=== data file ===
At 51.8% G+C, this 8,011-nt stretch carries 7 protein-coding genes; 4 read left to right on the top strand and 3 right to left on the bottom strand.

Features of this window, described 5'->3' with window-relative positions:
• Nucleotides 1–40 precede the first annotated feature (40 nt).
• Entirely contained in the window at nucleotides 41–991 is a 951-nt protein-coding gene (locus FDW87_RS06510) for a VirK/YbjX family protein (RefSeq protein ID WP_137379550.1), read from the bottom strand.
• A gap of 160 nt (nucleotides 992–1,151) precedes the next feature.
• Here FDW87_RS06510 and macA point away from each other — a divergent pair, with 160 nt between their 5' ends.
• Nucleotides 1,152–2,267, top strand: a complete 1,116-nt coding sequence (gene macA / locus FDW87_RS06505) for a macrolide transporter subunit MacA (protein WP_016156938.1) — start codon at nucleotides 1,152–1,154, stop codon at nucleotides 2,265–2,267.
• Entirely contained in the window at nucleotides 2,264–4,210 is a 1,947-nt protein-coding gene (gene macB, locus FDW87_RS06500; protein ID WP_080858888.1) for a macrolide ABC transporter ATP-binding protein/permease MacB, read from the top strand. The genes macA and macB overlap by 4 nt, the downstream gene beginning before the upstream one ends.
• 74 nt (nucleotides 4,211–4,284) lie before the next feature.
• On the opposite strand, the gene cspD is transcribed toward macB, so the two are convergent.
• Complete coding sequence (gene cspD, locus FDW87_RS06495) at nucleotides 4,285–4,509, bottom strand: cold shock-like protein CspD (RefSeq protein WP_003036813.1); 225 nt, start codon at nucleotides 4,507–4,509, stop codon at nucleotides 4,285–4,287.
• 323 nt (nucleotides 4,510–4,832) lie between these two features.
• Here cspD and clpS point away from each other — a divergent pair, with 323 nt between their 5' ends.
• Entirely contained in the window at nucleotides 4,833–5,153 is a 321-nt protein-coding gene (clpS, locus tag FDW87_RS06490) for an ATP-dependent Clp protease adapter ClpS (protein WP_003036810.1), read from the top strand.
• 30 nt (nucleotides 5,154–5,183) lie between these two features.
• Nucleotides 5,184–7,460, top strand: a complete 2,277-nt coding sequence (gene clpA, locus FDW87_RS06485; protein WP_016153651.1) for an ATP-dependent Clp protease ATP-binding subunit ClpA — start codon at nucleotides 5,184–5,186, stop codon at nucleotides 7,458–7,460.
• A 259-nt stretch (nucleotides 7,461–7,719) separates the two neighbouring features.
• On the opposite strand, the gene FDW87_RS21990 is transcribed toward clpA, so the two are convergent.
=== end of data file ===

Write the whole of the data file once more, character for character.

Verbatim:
At 51.8% G+C, this 8,011-nt stretch carries 7 protein-coding genes; 4 read left to right on the top strand and 3 right to left on the bottom strand.

Features of this window, described 5'->3' with window-relative positions:
• Nucleotides 1–40 precede the first annotated feature (40 nt).
• Entirely contained in the window at nucleotides 41–991 is a 951-nt protein-coding gene (locus FDW87_RS06510) for a VirK/YbjX family protein (RefSeq protein ID WP_137379550.1), read from the bottom strand.
• A gap of 160 nt (nucleotides 992–1,151) precedes the next feature.
• Here FDW87_RS06510 and macA point away from each other — a divergent pair, with 160 nt between their 5' ends.
• Nucleotides 1,152–2,267, top strand: a complete 1,116-nt coding sequence (gene macA / locus FDW87_RS06505) for a macrolide transporter subunit MacA (protein WP_016156938.1) — start codon at nucleotides 1,152–1,154, stop codon at nucleotides 2,265–2,267.
• Entirely contained in the window at nucleotides 2,264–4,210 is a 1,947-nt protein-coding gene (gene macB, locus FDW87_RS06500; protein ID WP_080858888.1) for a macrolide ABC transporter ATP-binding protein/permease MacB, read from the top strand. The genes macA and macB overlap by 4 nt, the downstream gene beginning before the upstream one ends.
• 74 nt (nucleotides 4,211–4,284) lie before the next feature.
• On the opposite strand, the gene cspD is transcribed toward macB, so the two are convergent.
• Complete coding sequence (gene cspD, locus FDW87_RS06495) at nucleotides 4,285–4,509, bottom strand: cold shock-like protein CspD (RefSeq protein WP_003036813.1); 225 nt, start codon at nucleotides 4,507–4,509, stop codon at nucleotides 4,285–4,287.
• 323 nt (nucleotides 4,510–4,832) lie between these two features.
• Here cspD and clpS point away from each other — a divergent pair, with 323 nt between their 5' ends.
• Entirely contained in the window at nucleotides 4,833–5,153 is a 321-nt protein-coding gene (clpS, locus tag FDW87_RS06490) for an ATP-dependent Clp protease adapter ClpS (protein WP_003036810.1), read from the top strand.
• 30 nt (nucleotides 5,154–5,183) lie between these two features.
• Nucleotides 5,184–7,460, top strand: a complete 2,277-nt coding sequence (gene clpA, locus FDW87_RS06485; protein WP_016153651.1) for an ATP-dependent Clp protease ATP-binding subunit ClpA — start codon at nucleotides 5,184–5,186, stop codon at nucleotides 7,458–7,460.
• A 259-nt stretch (nucleotides 7,461–7,719) separates the two neighbouring features.
• On the opposite strand, the gene FDW87_RS21990 is transcribed toward clpA, so the two are convergent.